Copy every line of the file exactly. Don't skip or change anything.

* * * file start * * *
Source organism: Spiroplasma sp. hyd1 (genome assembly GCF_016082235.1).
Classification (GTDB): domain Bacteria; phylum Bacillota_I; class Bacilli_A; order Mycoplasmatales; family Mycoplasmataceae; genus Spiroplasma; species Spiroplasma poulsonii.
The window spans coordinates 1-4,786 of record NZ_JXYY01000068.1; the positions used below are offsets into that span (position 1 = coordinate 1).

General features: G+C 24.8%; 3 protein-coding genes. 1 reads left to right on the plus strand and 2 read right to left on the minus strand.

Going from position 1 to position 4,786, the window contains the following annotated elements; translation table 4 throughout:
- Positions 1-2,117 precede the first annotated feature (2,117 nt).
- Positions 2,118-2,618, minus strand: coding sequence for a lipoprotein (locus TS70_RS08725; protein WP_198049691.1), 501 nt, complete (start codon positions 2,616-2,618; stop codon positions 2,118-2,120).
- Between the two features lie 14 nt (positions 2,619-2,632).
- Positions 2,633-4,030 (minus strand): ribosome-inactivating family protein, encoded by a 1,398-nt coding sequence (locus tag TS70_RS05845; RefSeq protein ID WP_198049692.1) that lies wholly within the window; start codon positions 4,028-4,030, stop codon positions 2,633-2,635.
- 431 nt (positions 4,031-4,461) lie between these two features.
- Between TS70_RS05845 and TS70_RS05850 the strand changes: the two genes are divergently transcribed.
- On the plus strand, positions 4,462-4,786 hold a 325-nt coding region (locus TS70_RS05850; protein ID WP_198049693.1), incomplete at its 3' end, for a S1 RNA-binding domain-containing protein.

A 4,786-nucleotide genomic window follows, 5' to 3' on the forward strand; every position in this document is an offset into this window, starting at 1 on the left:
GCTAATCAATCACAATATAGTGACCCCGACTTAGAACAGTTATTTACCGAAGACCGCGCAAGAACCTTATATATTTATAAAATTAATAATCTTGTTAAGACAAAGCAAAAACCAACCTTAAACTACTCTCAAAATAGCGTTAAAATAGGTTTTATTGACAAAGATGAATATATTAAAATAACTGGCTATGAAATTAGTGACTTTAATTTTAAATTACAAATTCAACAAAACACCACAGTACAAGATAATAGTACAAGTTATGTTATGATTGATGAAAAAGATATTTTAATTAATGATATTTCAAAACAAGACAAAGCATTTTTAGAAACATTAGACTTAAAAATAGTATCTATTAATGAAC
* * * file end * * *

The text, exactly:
Source organism: Spiroplasma sp. hyd1 (genome assembly GCF_016082235.1).
Classification (GTDB): domain Bacteria; phylum Bacillota_I; class Bacilli_A; order Mycoplasmatales; family Mycoplasmataceae; genus Spiroplasma; species Spiroplasma poulsonii.
The window spans coordinates 1-4,786 of record NZ_JXYY01000068.1; the positions used below are offsets into that span (position 1 = coordinate 1).

General features: G+C 24.8%; 3 protein-coding genes. 1 reads left to right on the plus strand and 2 read right to left on the minus strand.

Going from position 1 to position 4,786, the window contains the following annotated elements; translation table 4 throughout:
- Positions 1-2,117 precede the first annotated feature (2,117 nt).
- Positions 2,118-2,618, minus strand: coding sequence for a lipoprotein (locus TS70_RS08725; protein WP_198049691.1), 501 nt, complete (start codon positions 2,616-2,618; stop codon positions 2,118-2,120).
- Between the two features lie 14 nt (positions 2,619-2,632).
- Positions 2,633-4,030 (minus strand): ribosome-inactivating family protein, encoded by a 1,398-nt coding sequence (locus tag TS70_RS05845; RefSeq protein ID WP_198049692.1) that lies wholly within the window; start codon positions 4,028-4,030, stop codon positions 2,633-2,635.
- 431 nt (positions 4,031-4,461) lie between these two features.
- Between TS70_RS05845 and TS70_RS05850 the strand changes: the two genes are divergently transcribed.
- On the plus strand, positions 4,462-4,786 hold a 325-nt coding region (locus TS70_RS05850; protein ID WP_198049693.1), incomplete at its 3' end, for a S1 RNA-binding domain-containing protein.

A 4,786-nucleotide genomic window follows, 5' to 3' on the forward strand; every position in this document is an offset into this window, starting at 1 on the left:
GCTAATCAATCACAATATAGTGACCCCGACTTAGAACAGTTATTTACCGAAGACCGCGCAAGAACCTTATATATTTATAAAATTAATAATCTTGTTAAGACAAAGCAAAAACCAACCTTAAACTACTCTCAAAATAGCGTTAAAATAGGTTTTATTGACAAAGATGAATATATTAAAATAACTGGCTATGAAATTAGTGACTTTAATTTTAAATTACAAATTCAACAAAACACCACAGTACAAGATAATAGTACAAGTTATGTTATGATTGATGAAAAAGATATTTTAATTAATGATATTTCAAAACAAGACAAAGCATTTTTAGAAACATTAGACTTAAAAATAGTATCTATTAATGAAC